BGP Maintenance and Security


We announced earlier in the week that there would be some disruption to services for scheduled maintenance but Twitter isn’t really the place to discuss what we are doing.


As part of the work we’ve been doing on OnionContainers we’ve decided to add a Kubernetes cluster to our Reading POP. This allows us to rapidly deploy development versions of the various GoLang daemons that make up Brass Horn Communications, Ablative Hosting and Onion Containers in an environment that is controlled by us.

This cluster isn’t used for any sensitive workloads such as signing our DNSSEC zones or hosting members data - those are all still handled on OpenBSD servers.

Since we were going to be in the DC to install this hardware we took the opportunity to drop the Reading POP down from a /23 of IPv4 addresses to a /24 (it’s always best to be on-site when messing with network configurations and you don’t have an OOB or iLO setup!).

Subnets and IPv4 Exhaustion

When we first deployed the Reading POP in 2015 we were wary of blacklists that would list the entire /24 containing a Tor exit and since we were planning on hosting webservers and email servers in this POP we didn’t want to risk them getting caught up in those blacklists. This resulted in us opting for a flat /23 with Tor Exits in one /24 and everything else in the other.

Because we were so late to the game we only recieved a /22 allocation from RIPE which works out as 1024 IPs and we were consuming 512 of them in one POP. The thing is 255 IPs is more than enough for what we require in this POP as that is more addresses than the equivilent amount of bandwidth (our servers top out at around 250Mbit of Tor throughput each) so we decided to drop down to a /24.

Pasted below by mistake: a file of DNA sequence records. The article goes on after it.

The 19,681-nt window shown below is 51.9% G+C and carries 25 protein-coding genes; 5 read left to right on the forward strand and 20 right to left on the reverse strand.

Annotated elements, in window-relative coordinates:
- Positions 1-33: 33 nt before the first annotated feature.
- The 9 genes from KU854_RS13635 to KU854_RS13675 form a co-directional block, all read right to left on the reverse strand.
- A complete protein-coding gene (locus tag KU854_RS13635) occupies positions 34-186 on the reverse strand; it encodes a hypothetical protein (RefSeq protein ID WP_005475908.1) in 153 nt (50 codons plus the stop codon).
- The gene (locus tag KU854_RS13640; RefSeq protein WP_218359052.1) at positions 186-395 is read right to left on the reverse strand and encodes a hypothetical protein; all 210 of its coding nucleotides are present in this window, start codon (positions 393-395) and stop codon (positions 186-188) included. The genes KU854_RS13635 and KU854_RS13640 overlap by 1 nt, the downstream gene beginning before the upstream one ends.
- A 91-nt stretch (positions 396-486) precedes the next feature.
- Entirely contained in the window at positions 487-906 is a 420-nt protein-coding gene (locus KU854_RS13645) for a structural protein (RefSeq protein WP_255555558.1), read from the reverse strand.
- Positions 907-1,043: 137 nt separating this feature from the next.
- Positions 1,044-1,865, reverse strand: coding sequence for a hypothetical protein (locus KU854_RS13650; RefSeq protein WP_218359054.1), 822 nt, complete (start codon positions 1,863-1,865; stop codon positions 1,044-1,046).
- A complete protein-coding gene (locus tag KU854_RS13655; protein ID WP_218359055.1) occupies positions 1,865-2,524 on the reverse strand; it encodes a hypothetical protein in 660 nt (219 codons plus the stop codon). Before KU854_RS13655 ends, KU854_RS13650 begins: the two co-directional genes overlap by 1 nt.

We’ve set the four /24’s as LIR-PARTITIONED PA and assigned them as follows;

  • - Reading POP [Tor Exits, General Infrastructure]
  • - Spare
  • - Spare
  • - Ablative Hosting VPS’


Whilst we might only have 1024 IPv4 addresses we’ve got 633,825,300,114,114,700,748,351,602,688 IPv6 addresses and are carving them up into /36’s (4,951,760,157,141,521,099,596,496,896) per POP giving us 4096 /48’s which is more than we’ll need.

All of our Tor Exit servers leverage IPv6 for client and exit connections but we are looking to test some IPv6 only bridges and Exits to see what the take up is like.


Just as we were doing all this work on our routers and updating the various INETNUM and INET6NUM objects in the RIPE database we notice a tweet from Nusenu linking to the RAPTOR papers.

One of the mitigations to BGP hijacking is to use the Resource Public Key Infrastructure to digitally sign valid route announcements to say which ASNs are allowed to announce which IP subnets.

Much like HSTS, DNSSEC and anything else to do with Public Keys Infrastructure or signed attestation there is a risk that something could go wrong and we might knock ourselves offline but since we’d already shut most things off for the migration work now was a good a time as any to step up our security game.

rpki dashboard image